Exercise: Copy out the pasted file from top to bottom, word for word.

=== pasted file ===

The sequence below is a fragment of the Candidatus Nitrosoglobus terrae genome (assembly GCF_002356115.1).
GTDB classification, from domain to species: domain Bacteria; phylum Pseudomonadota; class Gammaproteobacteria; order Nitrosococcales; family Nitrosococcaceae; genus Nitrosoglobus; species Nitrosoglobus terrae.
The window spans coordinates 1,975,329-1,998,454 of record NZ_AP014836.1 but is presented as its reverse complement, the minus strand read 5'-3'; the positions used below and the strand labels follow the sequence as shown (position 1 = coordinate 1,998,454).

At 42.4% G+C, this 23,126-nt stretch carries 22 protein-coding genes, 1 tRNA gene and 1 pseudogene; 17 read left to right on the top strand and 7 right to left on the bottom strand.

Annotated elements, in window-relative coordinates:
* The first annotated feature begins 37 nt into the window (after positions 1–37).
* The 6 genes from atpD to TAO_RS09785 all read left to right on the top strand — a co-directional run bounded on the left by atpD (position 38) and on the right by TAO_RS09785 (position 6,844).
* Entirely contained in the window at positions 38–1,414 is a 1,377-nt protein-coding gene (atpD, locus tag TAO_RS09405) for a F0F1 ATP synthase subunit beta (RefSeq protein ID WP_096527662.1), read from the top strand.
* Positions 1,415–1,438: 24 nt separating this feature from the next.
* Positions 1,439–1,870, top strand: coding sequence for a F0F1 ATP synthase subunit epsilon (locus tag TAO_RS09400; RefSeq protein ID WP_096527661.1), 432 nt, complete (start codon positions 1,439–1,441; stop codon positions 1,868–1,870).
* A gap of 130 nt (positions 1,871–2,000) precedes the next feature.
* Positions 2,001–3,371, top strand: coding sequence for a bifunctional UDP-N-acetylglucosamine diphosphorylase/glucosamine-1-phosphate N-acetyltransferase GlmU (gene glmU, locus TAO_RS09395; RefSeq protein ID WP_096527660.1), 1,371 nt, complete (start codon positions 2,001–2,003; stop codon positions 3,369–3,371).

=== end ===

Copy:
The sequence below is a fragment of the Candidatus Nitrosoglobus terrae genome (assembly GCF_002356115.1).
GTDB classification, from domain to species: domain Bacteria; phylum Pseudomonadota; class Gammaproteobacteria; order Nitrosococcales; family Nitrosococcaceae; genus Nitrosoglobus; species Nitrosoglobus terrae.
The window spans coordinates 1,975,329-1,998,454 of record NZ_AP014836.1 but is presented as its reverse complement, the minus strand read 5'-3'; the positions used below and the strand labels follow the sequence as shown (position 1 = coordinate 1,998,454).

At 42.4% G+C, this 23,126-nt stretch carries 22 protein-coding genes, 1 tRNA gene and 1 pseudogene; 17 read left to right on the top strand and 7 right to left on the bottom strand.

Annotated elements, in window-relative coordinates:
* The first annotated feature begins 37 nt into the window (after positions 1–37).
* The 6 genes from atpD to TAO_RS09785 all read left to right on the top strand — a co-directional run bounded on the left by atpD (position 38) and on the right by TAO_RS09785 (position 6,844).
* Entirely contained in the window at positions 38–1,414 is a 1,377-nt protein-coding gene (atpD, locus tag TAO_RS09405) for a F0F1 ATP synthase subunit beta (RefSeq protein ID WP_096527662.1), read from the top strand.
* Positions 1,415–1,438: 24 nt separating this feature from the next.
* Positions 1,439–1,870, top strand: coding sequence for a F0F1 ATP synthase subunit epsilon (locus tag TAO_RS09400; RefSeq protein ID WP_096527661.1), 432 nt, complete (start codon positions 1,439–1,441; stop codon positions 1,868–1,870).
* A gap of 130 nt (positions 1,871–2,000) precedes the next feature.
* Positions 2,001–3,371, top strand: coding sequence for a bifunctional UDP-N-acetylglucosamine diphosphorylase/glucosamine-1-phosphate N-acetyltransferase GlmU (gene glmU, locus TAO_RS09395; RefSeq protein ID WP_096527660.1), 1,371 nt, complete (start codon positions 2,001–2,003; stop codon positions 3,369–3,371).